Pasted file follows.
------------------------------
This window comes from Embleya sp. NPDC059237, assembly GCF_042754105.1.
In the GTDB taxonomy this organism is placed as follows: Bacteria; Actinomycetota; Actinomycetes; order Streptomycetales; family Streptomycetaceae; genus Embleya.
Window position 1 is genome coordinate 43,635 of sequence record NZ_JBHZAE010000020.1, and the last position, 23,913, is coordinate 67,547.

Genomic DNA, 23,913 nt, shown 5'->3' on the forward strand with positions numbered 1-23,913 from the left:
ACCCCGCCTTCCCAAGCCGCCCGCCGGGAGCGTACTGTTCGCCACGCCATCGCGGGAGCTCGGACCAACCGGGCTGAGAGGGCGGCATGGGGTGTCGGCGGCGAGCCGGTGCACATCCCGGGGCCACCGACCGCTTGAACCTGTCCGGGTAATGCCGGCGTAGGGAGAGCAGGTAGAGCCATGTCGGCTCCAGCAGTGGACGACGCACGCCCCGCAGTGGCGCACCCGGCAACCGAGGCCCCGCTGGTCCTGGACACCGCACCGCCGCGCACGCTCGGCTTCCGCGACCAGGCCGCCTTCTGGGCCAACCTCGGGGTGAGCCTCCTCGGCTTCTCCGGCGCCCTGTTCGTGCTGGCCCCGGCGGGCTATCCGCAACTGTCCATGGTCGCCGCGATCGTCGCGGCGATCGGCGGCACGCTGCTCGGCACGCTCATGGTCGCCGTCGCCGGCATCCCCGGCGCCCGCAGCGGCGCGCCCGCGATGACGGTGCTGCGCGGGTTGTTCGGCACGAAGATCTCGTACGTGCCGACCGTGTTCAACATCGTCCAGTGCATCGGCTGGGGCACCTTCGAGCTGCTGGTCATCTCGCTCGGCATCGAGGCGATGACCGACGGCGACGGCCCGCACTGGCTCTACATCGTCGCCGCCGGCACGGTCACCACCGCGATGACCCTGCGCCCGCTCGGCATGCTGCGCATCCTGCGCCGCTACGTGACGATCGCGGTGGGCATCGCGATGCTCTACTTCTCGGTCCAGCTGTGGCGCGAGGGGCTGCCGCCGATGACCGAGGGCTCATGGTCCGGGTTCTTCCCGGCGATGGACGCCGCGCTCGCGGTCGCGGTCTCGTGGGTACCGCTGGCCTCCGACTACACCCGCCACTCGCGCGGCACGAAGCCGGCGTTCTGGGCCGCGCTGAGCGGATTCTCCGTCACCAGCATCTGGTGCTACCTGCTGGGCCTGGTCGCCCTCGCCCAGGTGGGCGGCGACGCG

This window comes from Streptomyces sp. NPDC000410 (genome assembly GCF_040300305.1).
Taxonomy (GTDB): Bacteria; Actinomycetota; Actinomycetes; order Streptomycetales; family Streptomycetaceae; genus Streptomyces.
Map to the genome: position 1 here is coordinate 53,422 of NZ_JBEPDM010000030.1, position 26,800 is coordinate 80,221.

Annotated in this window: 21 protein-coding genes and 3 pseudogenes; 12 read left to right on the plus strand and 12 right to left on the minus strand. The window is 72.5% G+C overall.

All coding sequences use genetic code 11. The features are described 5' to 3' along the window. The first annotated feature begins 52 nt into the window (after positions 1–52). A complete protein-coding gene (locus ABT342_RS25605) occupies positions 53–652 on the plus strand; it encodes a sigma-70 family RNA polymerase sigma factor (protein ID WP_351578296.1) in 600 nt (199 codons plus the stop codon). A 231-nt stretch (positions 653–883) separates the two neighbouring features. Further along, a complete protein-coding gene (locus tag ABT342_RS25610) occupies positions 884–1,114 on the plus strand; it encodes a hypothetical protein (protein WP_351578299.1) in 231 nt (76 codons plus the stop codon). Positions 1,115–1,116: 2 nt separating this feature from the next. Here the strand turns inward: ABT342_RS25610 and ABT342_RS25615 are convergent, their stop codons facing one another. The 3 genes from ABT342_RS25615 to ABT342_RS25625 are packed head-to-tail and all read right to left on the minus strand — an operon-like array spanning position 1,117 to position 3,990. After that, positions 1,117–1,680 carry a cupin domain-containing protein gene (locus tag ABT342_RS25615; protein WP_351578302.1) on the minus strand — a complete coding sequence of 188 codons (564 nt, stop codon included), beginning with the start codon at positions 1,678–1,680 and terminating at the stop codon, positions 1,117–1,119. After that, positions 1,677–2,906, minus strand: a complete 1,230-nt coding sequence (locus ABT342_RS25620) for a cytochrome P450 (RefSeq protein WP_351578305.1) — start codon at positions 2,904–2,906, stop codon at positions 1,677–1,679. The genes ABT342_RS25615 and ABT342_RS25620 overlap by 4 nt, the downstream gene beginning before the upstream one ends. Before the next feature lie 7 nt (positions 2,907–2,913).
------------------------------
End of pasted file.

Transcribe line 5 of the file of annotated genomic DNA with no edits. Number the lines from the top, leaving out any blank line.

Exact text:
ACCCCGCCTTCCCAAGCCGCCCGCCGGGAGCGTACTGTTCGCCACGCCATCGCGGGAGCTCGGACCAACCGGGCTGAGAGGGCGGCATGGGGTGTCGGCGGCGAGCCGGTGCACATCCCGGGGCCACCGACCGCTTGAACCTGTCCGGGTAATGCCGGCGTAGGGAGAGCAGGTAGAGCCATGTCGGCTCCAGCAGTGGACGACGCACGCCCCGCAGTGGCGCACCCGGCAACCGAGGCCCCGCTGGTCCTGGACACCGCACCGCCGCGCACGCTCGGCTTCCGCGACCAGGCCGCCTTCTGGGCCAACCTCGGGGTGAGCCTCCTCGGCTTCTCCGGCGCCCTGTTCGTGCTGGCCCCGGCGGGCTATCCGCAACTGTCCATGGTCGCCGCGATCGTCGCGGCGATCGGCGGCACGCTGCTCGGCACGCTCATGGTCGCCGTCGCCGGCATCCCCGGCGCCCGCAGCGGCGCGCCCGCGATGACGGTGCTGCGCGGGTTGTTCGGCACGAAGATCTCGTACGTGCCGACCGTGTTCAACATCGTCCAGTGCATCGGCTGGGGCACCTTCGAGCTGCTGGTCATCTCGCTCGGCATCGAGGCGATGACCGACGGCGACGGCCCGCACTGGCTCTACATCGTCGCCGCCGGCACGGTCACCACCGCGATGACCCTGCGCCCGCTCGGCATGCTGCGCATCCTGCGCCGCTACGTGACGATCGCGGTGGGCATCGCGATGCTCTACTTCTCGGTCCAGCTGTGGCGCGAGGGGCTGCCGCCGATGACCGAGGGCTCATGGTCCGGGTTCTTCCCGGCGATGGACGCCGCGCTCGCGGTCGCGGTCTCGTGGGTACCGCTGGCCTCCGACTACACCCGCCACTCGCGCGGCACGAAGCCGGCGTTCTGGGCCGCGCTGAGCGGATTCTCCGTCACCAGCATCTGGTGCTACCTGCTGGGCCTGGTCGCCCTCGCCCAGGTGGGCGGCGACGCG